Movie City Indie Archive for August, 2011

Trailering PARADISE LOST 3: PURGATORY

Summing Pauline

In the ayem post.

Teasing Michael Winterbottom’s TRISHNA

Starring Freida Pinto and Riz Ahmed, with original songs by Amit Trivedi and an original score by Shigeru Umebayashi. Based on the novel Tess of the d’Urbervilles by Thomas Hardy. Directed by Michael Winterbottom. Produced by Melissa Parmenter.

Anderson Cooper Gets The Giggles Talking Scat About Gerard Depardieu

Trailering Tsui Hark’s FLYING SWORDS OF DRAGON GATE (龙门飞甲)

http://www.youtube.com/watch?v=HiKy2NbYlLU&feature=player_embedded

Reports the Reporter, “Imax said it will super-size the $35 million epic Flying Swords of Dragon Gate from China’s Bona Film Group, ahead of a Christmas release. Flying Swords comes from director Tsui Hark, with Jet Li in the lead.” [More press releasery at the link.]

Teasing Daniel Radcliffe in THE WOMAN IN BLACK

Chris Marker’s London Riots short, OVERNIGHT (2’42”)

This Is London, with musical accompaniment. [Via Kosinski, YouTube]

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RIP Shammi Kapoor, 79: A Musical Clip From “Deewana Hua Badal”

A choice quote from Variety: “Shammi Kapoor is said to be India’s answer to Elvis Presley, but I say that Elvis Presley is America’s answer to Shammi Kapoor.” (Aamir Khan.) Asjad Nazir in The Guardian: “The dashing, debonair Indian actor… changed the face of Bollywood cinema with his first hit film, Tumsa Nahin Dekha (Never Seen Anyone Like You, 1957). The rock’n’roll-inspired movie turned the young actor into an overnight sensation, and he continued to incorporate elements of western culture and fashion in his subsequent films. By dancing in the big musical numbers, the hip-swinging Kapoor bucked the Bollywood trend of a stationary hero. His boisterous sensuality and confidence made him irresistible to male and female fans and he became arguably the first male pin-up of the Indian subcontinent, a sort of “Indian Elvis.” [More.]

Athens’ Protest Dog, Loukanikos (Sausage), Awaits The Crowds (1’26”)

In Syntagma Square.

Cottage Cheese: It’s What’s For Brunch

Coen Insane

Collect Yer DRAGON TATTOO Palm Cards

At the official site for The Girl With The Dragon Tattoo, a slideshow of palm cards of each of the characters and the actors who play them: a sleek way to introduce the Swedish stuff for potential viewers who haven’t read the novels?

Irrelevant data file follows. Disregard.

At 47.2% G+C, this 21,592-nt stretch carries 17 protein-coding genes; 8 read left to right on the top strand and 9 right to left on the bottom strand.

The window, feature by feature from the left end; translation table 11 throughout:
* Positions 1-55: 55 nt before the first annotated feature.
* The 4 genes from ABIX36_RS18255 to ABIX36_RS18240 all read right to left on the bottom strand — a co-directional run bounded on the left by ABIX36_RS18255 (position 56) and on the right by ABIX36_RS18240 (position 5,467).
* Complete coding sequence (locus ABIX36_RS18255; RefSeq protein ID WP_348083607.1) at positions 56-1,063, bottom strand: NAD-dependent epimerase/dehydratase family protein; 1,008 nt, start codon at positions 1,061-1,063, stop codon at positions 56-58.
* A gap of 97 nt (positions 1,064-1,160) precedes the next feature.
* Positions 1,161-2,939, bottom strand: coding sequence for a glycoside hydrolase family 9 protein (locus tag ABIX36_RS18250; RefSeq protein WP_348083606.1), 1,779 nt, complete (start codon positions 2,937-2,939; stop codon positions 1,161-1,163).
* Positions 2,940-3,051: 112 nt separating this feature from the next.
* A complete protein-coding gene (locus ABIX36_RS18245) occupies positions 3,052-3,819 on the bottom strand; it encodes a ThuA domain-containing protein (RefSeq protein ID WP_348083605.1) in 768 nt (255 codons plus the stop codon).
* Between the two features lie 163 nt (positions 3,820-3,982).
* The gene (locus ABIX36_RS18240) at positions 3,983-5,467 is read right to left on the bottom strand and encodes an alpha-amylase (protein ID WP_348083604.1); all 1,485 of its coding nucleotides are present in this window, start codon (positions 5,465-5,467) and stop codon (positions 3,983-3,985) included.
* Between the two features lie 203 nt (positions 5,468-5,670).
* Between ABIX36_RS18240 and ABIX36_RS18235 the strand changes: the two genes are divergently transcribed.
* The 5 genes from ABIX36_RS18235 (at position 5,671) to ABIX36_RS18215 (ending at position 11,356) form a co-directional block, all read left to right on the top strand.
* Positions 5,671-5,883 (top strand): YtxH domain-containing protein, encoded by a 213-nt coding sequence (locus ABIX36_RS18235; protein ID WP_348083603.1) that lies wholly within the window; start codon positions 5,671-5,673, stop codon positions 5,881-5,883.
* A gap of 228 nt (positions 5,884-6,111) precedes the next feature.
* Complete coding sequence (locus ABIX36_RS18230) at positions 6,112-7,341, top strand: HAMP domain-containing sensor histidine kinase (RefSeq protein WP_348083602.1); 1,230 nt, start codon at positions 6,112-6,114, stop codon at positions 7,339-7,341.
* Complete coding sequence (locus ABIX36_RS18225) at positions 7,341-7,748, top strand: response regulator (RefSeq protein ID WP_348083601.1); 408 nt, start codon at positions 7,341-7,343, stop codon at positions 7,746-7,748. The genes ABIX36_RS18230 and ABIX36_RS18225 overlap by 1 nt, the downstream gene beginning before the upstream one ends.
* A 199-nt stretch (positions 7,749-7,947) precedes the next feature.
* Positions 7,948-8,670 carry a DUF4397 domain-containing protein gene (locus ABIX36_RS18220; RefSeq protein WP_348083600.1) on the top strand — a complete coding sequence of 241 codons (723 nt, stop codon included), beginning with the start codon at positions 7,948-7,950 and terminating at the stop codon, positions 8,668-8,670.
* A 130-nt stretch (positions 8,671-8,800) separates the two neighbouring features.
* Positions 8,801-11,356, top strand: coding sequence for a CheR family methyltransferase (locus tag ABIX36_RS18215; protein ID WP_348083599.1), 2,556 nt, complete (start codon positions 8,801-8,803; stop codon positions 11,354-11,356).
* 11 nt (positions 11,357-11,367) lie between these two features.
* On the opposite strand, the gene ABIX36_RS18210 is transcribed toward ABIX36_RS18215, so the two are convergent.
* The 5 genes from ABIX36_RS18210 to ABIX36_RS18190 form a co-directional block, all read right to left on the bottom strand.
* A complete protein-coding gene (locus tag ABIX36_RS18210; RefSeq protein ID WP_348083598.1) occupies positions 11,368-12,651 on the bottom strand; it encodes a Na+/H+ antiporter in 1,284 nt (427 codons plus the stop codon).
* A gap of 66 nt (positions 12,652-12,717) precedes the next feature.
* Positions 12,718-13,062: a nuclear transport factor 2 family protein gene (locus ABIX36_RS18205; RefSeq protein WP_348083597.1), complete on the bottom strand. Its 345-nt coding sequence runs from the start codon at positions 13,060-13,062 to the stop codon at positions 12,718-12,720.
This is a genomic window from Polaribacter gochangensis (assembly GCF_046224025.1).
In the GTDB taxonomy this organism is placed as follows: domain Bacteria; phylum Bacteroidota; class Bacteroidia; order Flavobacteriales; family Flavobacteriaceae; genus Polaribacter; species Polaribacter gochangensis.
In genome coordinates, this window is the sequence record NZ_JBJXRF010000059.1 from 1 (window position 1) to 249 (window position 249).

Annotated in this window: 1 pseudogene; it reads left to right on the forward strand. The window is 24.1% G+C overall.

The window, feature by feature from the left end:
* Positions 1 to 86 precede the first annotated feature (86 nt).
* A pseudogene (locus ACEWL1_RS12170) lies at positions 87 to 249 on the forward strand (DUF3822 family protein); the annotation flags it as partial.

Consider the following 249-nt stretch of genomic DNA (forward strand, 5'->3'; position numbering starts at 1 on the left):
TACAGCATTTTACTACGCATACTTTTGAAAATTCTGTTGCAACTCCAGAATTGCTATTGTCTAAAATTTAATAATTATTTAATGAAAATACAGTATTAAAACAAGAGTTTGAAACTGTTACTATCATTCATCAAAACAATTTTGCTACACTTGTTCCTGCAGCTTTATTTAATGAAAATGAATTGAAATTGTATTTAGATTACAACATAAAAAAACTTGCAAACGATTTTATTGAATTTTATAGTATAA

MOO & OINK: “Scream for Ribs!”

Moo & Oink grocers and wholesalers, A Chicago local television ad stalwart, faces financial crisis, may get butchered.

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Trailering LiTTLEROCK

Movie City Indie

Quote Unquotesee all »

“Ten years ago at Telluride, I said on a panel that theatrical distribution was dying. It seemed obvious to me. I was surprised how many in the audience violently objected: ‘People will always want to go to the movies!’ That’s true, but it’s also true that theatrical cinema as we once knew it has died. Theatrical cinema is now Event Cinema, just as theatrical plays and musical performances are Events. No one just goes to a movie. It’s a planned occasion. Four types of Event Cinema remain.
1. Spectacle (IMAX-style blockbusters)
2. Family (cartoon like features)
3. Horror (teen-driven), and
4. Film Club (formerly arthouse but now anything serious).

There are isolated pockets like black cinema, romcom, girl’s-night-out, seniors, teen gross-outs, but it’s primarily those four. Everything else is TV. Now I have to go back to episode five of ‘Looming Tower.'”
~ Paul Schrader

“Because of my relative candor on Twitter regarding why I quit my day job, my DMs have overflowed with similar stories from colleagues around the globe. These peeks behind the curtains of film festivals, venues, distributors and funding bodies weren’t pretty. Certain dismal patterns recurred (and resonated): Boards who don’t engage with or even understand their organization’s artistic mission and are insensitive to the diverse neighborhood in which their organization’s venue is located; incompetent founders and/or presidents who create only obstacles, never solutions; unduly empowered, Trumpian bean counters who chip away at the taste and experiences that make organizations’ cultural offerings special; expensive PR teams that don’t bring to the table a bare-minimum familiarity with the rich subcultural art form they’re half-heartedly peddling as “product”; nonprofit arts organizations for whom art now ranks as a distant-second goal behind profit.”
~ Eric Allen Hatch